Sunday, July 17, 2011

Aurora Nightstand - Yet Another Router Jig

Still no ebony.

When it finally shows up, I figure I'll want to make the biggest ebony pieces first. That way, if I mess them up, I may be able to make some of the smaller parts out of the ruined material.

So the biggest ebony parts are the decorative splines in the table top. Darrell's article suggests forming these by gluing the blank into the slot in the top, routing the profile in two steps with a flush bit and a couple of oversized bearings, and then rounding the corners over by hand with sandpaper to get the pillowing effect.

Yikes!  I don't like that idea at all, for lots of reasons:
  1. I don't have the necessary oversized bearings.
  2. With the splines glued in the slot in the top, I can't see how I would ever be able to round over their corners without marring the top itself.
  3. There'd be no way to polish the splines on a buffing wheel.
  4. If I messed something up, it might be really difficult to remove the glued-in spline without messing up the top in the process.
So I figured, why not rout the profile on the spline using a jig similar to the ones that were used to make the arched parts?  That way I can do the pillowing and buffing before gluing the spline into the top, and if I mess up a spline, I can just toss it and make another one.

So I tried it. The picture shows the jig, which clamps the part securely against a template with the required profile. After temporarily clamping the blank into the jig, I marked the curve on the blank and then cut away most of the waste using the bandsaw. Then I remounted the blank in the jig and routed the profile in one pass.

The picture also shows the result of the first test. The jig worked perfectly, but I didn't do the best job of getting the pillowing even, especially where the spline makes the little jog between the top and the breadboard end. I think I'll make another little scraper tool to help with that.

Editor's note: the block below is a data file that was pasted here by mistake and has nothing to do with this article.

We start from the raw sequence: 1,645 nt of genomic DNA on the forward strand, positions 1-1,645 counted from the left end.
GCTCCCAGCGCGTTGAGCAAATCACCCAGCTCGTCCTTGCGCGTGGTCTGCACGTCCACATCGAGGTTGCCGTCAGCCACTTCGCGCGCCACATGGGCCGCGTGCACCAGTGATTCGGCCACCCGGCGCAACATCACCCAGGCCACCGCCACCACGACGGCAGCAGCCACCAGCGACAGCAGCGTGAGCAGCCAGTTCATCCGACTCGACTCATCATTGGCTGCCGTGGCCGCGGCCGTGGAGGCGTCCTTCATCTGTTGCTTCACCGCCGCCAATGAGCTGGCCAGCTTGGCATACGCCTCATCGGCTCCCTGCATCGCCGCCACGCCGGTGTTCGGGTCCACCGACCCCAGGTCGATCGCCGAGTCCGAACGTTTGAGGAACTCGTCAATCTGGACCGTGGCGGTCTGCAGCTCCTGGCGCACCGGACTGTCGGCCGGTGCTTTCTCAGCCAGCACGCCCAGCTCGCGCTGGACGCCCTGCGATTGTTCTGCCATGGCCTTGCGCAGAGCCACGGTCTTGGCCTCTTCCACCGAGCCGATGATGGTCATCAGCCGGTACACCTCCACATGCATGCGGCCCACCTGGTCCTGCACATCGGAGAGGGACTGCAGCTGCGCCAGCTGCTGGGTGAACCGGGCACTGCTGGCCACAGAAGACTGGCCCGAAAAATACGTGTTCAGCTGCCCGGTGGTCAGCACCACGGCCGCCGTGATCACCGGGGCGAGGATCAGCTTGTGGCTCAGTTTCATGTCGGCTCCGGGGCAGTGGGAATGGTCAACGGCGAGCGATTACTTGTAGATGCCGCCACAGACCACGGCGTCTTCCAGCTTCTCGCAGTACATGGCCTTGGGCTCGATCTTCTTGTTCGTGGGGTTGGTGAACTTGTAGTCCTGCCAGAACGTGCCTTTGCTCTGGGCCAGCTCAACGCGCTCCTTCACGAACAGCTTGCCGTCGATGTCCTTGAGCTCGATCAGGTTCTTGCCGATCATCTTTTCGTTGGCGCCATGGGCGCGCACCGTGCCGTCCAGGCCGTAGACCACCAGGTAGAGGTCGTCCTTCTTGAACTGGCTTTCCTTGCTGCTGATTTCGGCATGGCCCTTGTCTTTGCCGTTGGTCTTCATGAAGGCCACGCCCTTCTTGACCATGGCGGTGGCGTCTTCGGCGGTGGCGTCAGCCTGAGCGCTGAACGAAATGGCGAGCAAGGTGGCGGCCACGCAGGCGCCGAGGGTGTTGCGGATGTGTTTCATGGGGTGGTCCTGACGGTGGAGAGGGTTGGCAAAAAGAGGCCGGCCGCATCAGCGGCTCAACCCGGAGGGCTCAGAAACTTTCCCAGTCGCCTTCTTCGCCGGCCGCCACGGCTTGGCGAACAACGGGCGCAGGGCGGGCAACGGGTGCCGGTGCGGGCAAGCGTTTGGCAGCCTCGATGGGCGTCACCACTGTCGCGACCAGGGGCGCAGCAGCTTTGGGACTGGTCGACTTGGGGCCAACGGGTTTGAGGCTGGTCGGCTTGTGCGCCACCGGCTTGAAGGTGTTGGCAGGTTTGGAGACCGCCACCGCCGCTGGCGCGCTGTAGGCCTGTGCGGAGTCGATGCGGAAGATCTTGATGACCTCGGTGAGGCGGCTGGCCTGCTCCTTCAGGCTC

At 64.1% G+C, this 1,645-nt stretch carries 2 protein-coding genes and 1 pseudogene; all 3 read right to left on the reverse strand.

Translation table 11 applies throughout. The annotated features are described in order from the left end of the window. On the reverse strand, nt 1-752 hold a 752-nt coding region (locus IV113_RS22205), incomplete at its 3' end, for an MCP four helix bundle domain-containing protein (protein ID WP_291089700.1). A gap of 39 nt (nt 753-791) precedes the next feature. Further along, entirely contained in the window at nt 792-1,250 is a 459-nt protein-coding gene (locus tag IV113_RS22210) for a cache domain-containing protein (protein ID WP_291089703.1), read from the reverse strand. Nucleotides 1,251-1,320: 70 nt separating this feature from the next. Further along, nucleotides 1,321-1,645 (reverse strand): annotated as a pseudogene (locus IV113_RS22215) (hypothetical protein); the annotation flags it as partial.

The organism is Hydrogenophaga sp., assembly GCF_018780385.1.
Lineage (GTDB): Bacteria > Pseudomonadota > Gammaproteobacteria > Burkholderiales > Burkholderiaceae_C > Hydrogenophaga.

For the record, the test spline is made of ebonized mesquite, which means that I smeared some india ink on it, followed by a coat of gloss polyurethane.


Torch02 said...

It must be the age of the article, because in Darrell's class a few months ago, we definitely cut those splines in a jig similar to what you have. I think he lays out the jig specifics in his book, but if this is one is working for you - run with it.

rmac said...

Marc Spagnuolo's blog from another one of Darrell's classes shows a picture of a jig that's probably similar to one you're talking about. However, the procedure in Darrell's book is the same as described in the article. Just goes to show there's a thousand ways to do this stuff.

Paul-Marcel said...

Like the look of that in the table; makes it look like it's getting there.

Much prefer your method to the one in the article; the jig would let you do so much work to the spline without the worry.

Maybe stick to the Mesquite!

rmac said...

I wanted to use the mesquite, because it grows wild in my front yard. But although it looks good in the photo, somehow the color wasn't quite right, and the grain showed through a little bit. My dad kept trying to get me to use Delrin. I thought that was going a little too far.

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